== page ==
Over time, the entirely volunteer-staffed food pantry has grown to provide 300 Monterey Peninsula people and 150 pets with much-needed supplementary groceries each month—and a place where children and adults alike can contribute their time to helping others. But because the center operates independently of any church or other organization, it relies completely on donations to pay its rent and purchase the food it distributes. This time of year, the need for its services is greater than ever.
Edible Monterey Bay is extremely proud to be assisting the Hope Center by sponsoring the Monterey Eco Home and Garden Expo Farm-to-Table Dinner on Oct. 18—an event that will raise money for the Hope Center and kick off the Eco Home and Garden Expo (Oct. 19–20), which we are also sponsoring. Both will take place at the Monterey County Fairgrounds.
The dinner will feature produce and meats raised on local organic farms and foraged from local forests. Heller Estate Organic Vineyards will pour its award-winning wines and the highly creative chef, Brandon Miller of Mundaka in Carmel, will cook the meal, which will be held al fresco, in an oak-studded area overlooking the adjacent golf course.
“It’s going to be the best time of the year for harvesting produce,” Miller says, noting that he also expects to incorporate wild chanterelles, housemade charcuterie and the Spanish flair that Mundaka is known for into the multi-course meal.
Heller Estate is a huge supporter of local community organizations, and Rich Tanguay, Heller’s winemaker, says the winery is especially pleased to be helping the Hope Center. So Heller will be taking the special step of pouring at the event its not-yet-released, first-vintage Petite Syrah, among other wines.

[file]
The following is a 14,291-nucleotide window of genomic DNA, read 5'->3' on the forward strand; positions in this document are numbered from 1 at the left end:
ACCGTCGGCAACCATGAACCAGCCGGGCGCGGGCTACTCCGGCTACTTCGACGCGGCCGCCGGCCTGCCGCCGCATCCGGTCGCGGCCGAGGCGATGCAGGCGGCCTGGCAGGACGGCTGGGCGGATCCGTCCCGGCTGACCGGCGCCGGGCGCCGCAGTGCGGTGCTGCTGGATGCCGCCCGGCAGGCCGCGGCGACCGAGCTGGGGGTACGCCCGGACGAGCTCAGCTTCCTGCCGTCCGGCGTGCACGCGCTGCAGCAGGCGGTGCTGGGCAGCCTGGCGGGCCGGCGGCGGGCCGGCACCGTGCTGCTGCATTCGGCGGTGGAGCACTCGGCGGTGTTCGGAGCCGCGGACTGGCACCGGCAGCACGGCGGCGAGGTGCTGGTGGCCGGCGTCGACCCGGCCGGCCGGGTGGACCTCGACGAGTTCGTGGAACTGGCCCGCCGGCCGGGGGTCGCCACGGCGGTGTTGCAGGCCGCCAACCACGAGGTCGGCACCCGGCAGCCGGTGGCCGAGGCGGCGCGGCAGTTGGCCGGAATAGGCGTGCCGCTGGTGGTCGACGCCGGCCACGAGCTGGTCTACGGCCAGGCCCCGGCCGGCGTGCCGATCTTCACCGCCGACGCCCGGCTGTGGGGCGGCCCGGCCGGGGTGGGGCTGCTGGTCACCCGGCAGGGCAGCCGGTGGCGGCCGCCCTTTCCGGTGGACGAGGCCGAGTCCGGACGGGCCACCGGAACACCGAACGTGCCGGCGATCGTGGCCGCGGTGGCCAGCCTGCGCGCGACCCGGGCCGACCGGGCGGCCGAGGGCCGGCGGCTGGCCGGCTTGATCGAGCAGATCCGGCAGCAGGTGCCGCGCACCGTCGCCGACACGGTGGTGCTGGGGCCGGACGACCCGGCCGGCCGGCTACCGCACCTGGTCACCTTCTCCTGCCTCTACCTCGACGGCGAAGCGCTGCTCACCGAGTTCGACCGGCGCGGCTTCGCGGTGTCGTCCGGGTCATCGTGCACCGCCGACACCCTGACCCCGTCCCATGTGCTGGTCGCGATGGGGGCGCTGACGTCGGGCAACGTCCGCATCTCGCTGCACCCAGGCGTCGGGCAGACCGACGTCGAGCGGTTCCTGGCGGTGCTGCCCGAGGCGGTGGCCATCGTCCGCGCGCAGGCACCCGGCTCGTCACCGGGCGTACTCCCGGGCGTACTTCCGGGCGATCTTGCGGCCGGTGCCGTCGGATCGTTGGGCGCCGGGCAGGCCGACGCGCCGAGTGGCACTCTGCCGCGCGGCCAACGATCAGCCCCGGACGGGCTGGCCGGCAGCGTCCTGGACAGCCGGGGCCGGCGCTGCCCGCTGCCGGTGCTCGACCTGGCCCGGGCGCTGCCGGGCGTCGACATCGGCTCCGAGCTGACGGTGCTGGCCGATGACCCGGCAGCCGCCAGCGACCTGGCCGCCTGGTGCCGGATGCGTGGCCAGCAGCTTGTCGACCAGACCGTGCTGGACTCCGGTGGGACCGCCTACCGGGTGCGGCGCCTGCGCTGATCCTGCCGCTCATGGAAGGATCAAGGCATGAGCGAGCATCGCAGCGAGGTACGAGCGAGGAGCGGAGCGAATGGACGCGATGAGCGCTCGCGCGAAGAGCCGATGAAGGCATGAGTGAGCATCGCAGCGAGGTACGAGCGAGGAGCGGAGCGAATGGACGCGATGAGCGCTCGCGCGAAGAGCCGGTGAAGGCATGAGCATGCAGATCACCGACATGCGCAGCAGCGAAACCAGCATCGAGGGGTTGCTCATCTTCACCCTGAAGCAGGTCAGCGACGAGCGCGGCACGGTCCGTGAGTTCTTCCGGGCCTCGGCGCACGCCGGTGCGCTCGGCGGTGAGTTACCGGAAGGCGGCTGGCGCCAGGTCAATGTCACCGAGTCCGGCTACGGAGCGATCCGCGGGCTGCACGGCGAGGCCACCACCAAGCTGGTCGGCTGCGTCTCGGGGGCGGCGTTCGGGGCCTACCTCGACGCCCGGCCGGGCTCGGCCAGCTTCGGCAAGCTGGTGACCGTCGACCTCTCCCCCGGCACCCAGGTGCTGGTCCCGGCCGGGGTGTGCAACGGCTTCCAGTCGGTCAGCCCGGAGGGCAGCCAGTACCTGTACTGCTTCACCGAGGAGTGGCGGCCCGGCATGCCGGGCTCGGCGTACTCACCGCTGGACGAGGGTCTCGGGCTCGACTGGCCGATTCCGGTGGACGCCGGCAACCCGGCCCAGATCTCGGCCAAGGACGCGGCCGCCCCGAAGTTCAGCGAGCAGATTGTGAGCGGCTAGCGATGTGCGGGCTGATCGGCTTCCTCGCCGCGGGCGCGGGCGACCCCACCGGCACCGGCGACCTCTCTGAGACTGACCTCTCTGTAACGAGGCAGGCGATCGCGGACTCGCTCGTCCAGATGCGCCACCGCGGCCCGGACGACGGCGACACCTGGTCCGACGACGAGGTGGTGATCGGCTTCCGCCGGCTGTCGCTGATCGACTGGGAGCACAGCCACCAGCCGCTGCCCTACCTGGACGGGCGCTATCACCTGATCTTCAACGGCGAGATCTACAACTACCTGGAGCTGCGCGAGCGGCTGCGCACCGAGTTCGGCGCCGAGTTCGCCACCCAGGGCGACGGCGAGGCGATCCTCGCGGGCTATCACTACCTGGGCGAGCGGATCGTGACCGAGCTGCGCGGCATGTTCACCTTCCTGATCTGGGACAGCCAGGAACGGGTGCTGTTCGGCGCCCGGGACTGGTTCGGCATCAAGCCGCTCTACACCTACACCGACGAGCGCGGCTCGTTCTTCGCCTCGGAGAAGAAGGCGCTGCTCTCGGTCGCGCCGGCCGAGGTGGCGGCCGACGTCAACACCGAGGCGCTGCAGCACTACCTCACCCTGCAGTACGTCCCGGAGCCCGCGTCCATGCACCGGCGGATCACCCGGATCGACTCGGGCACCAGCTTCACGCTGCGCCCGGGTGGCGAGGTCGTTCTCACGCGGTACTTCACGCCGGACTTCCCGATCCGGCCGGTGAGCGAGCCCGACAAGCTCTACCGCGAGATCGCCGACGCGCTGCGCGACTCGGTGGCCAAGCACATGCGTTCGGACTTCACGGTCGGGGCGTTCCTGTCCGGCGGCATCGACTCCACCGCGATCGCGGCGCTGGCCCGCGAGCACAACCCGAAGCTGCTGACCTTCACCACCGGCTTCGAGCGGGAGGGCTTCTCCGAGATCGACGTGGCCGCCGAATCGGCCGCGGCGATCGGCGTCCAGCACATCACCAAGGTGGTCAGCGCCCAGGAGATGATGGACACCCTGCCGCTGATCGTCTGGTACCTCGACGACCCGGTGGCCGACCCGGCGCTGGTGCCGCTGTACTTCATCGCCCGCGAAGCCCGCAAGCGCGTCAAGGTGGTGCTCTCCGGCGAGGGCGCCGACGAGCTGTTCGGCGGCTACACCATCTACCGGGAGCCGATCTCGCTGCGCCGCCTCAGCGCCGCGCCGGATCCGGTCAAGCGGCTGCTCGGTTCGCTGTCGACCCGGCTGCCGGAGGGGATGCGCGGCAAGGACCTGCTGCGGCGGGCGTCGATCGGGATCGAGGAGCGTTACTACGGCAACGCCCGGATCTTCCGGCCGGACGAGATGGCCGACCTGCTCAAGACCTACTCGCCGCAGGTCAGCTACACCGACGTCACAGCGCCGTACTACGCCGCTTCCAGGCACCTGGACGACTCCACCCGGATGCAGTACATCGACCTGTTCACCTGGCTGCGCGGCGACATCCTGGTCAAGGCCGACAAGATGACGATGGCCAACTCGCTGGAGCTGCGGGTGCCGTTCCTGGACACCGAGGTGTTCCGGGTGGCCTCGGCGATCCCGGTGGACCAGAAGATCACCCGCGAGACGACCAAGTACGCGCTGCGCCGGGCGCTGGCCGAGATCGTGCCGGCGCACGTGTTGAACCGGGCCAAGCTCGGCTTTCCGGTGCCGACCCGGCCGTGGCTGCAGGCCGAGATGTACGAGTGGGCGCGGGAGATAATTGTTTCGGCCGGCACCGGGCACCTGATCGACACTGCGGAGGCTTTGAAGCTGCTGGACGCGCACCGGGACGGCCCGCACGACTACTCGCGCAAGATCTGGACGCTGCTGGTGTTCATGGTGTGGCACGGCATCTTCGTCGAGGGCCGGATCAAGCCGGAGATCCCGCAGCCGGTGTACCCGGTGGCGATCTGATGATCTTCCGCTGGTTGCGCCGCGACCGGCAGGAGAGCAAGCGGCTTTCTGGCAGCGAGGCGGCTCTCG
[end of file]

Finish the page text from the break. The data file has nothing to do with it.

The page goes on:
“It turns out that it’s going to be pretty awesome,” Tanguay says. “It’s very broad-shouldered, inky and juicy—it’s a really vibrant and explosive wine.”
Also exciting for all parties involved is the fact that the annual fall home and garden show is being refined this year to focus on green living.
“We’re excited to be re-launching this as an eco home and garden expo so that homeowners can become more educated and take away one piece of advice that makes their lives a little bit greener and helps the planet overall,” says Heather Osgood, co-founder of Simply Clear Marketing, which is staging the expo.
Osgood and her staff have planned a number of new features to help event-goers enhance their homes and gardens. There will be lifestyle seminars on topics such as green building (including one produced by Edible Monterey Bay), cooking demonstrations, wine and food tastings, and more than 100 home and garden experts available to answer questions.
The expo will also offer an array of items—many of them organic—for purchase from a “Grab and Go” home décor shop in the Expo’s Lifestyle Pavilion, and electric cars will be on sale as part of an electric car demo.
Tickets for the dinner are $75 and may be purchased at www.ediblemontereybay.com/edibleevents. For more information, e-mail firstname.lastname@example.org. To learn about the Eco Home and Garden Expo, go to www.montereycounty homeshow.com/cm/Home.html.